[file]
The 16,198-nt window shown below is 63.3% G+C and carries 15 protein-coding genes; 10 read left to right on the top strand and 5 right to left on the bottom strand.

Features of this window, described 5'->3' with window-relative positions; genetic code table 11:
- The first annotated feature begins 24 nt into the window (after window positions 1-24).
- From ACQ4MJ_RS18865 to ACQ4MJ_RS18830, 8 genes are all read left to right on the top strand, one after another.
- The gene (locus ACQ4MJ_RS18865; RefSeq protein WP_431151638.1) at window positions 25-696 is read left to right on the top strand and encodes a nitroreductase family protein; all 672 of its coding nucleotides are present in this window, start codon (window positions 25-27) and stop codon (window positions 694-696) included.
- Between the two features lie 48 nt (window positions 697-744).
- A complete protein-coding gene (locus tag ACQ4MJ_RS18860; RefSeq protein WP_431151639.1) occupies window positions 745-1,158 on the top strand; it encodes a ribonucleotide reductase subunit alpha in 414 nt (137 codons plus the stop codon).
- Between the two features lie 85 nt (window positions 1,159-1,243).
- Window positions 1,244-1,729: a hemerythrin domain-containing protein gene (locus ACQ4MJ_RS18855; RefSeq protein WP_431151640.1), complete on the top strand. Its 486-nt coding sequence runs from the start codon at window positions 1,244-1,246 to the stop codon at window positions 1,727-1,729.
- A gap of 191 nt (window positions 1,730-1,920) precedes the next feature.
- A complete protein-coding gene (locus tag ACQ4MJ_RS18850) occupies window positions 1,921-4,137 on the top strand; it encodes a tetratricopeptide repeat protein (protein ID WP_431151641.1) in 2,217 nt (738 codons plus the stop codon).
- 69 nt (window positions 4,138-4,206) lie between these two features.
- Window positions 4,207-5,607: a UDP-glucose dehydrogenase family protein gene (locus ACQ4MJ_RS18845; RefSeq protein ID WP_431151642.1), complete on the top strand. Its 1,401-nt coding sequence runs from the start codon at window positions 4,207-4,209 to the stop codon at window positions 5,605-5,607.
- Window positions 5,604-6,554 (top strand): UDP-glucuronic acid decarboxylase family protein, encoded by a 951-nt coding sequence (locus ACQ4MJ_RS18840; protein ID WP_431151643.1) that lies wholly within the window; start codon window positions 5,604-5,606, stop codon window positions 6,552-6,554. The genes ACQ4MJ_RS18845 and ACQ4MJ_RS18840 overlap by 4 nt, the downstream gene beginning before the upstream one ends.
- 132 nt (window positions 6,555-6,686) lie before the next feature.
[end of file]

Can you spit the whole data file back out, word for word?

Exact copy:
The 16,198-nt window shown below is 63.3% G+C and carries 15 protein-coding genes; 10 read left to right on the top strand and 5 right to left on the bottom strand.

Features of this window, described 5'->3' with window-relative positions; genetic code table 11:
- The first annotated feature begins 24 nt into the window (after window positions 1-24).
- From ACQ4MJ_RS18865 to ACQ4MJ_RS18830, 8 genes are all read left to right on the top strand, one after another.
- The gene (locus ACQ4MJ_RS18865; RefSeq protein WP_431151638.1) at window positions 25-696 is read left to right on the top strand and encodes a nitroreductase family protein; all 672 of its coding nucleotides are present in this window, start codon (window positions 25-27) and stop codon (window positions 694-696) included.
- Between the two features lie 48 nt (window positions 697-744).
- A complete protein-coding gene (locus tag ACQ4MJ_RS18860; RefSeq protein WP_431151639.1) occupies window positions 745-1,158 on the top strand; it encodes a ribonucleotide reductase subunit alpha in 414 nt (137 codons plus the stop codon).
- Between the two features lie 85 nt (window positions 1,159-1,243).
- Window positions 1,244-1,729: a hemerythrin domain-containing protein gene (locus ACQ4MJ_RS18855; RefSeq protein WP_431151640.1), complete on the top strand. Its 486-nt coding sequence runs from the start codon at window positions 1,244-1,246 to the stop codon at window positions 1,727-1,729.
- A gap of 191 nt (window positions 1,730-1,920) precedes the next feature.
- A complete protein-coding gene (locus tag ACQ4MJ_RS18850) occupies window positions 1,921-4,137 on the top strand; it encodes a tetratricopeptide repeat protein (protein ID WP_431151641.1) in 2,217 nt (738 codons plus the stop codon).
- 69 nt (window positions 4,138-4,206) lie between these two features.
- Window positions 4,207-5,607: a UDP-glucose dehydrogenase family protein gene (locus ACQ4MJ_RS18845; RefSeq protein ID WP_431151642.1), complete on the top strand. Its 1,401-nt coding sequence runs from the start codon at window positions 4,207-4,209 to the stop codon at window positions 5,605-5,607.
- Window positions 5,604-6,554 (top strand): UDP-glucuronic acid decarboxylase family protein, encoded by a 951-nt coding sequence (locus ACQ4MJ_RS18840; protein ID WP_431151643.1) that lies wholly within the window; start codon window positions 5,604-5,606, stop codon window positions 6,552-6,554. The genes ACQ4MJ_RS18845 and ACQ4MJ_RS18840 overlap by 4 nt, the downstream gene beginning before the upstream one ends.
- 132 nt (window positions 6,555-6,686) lie before the next feature.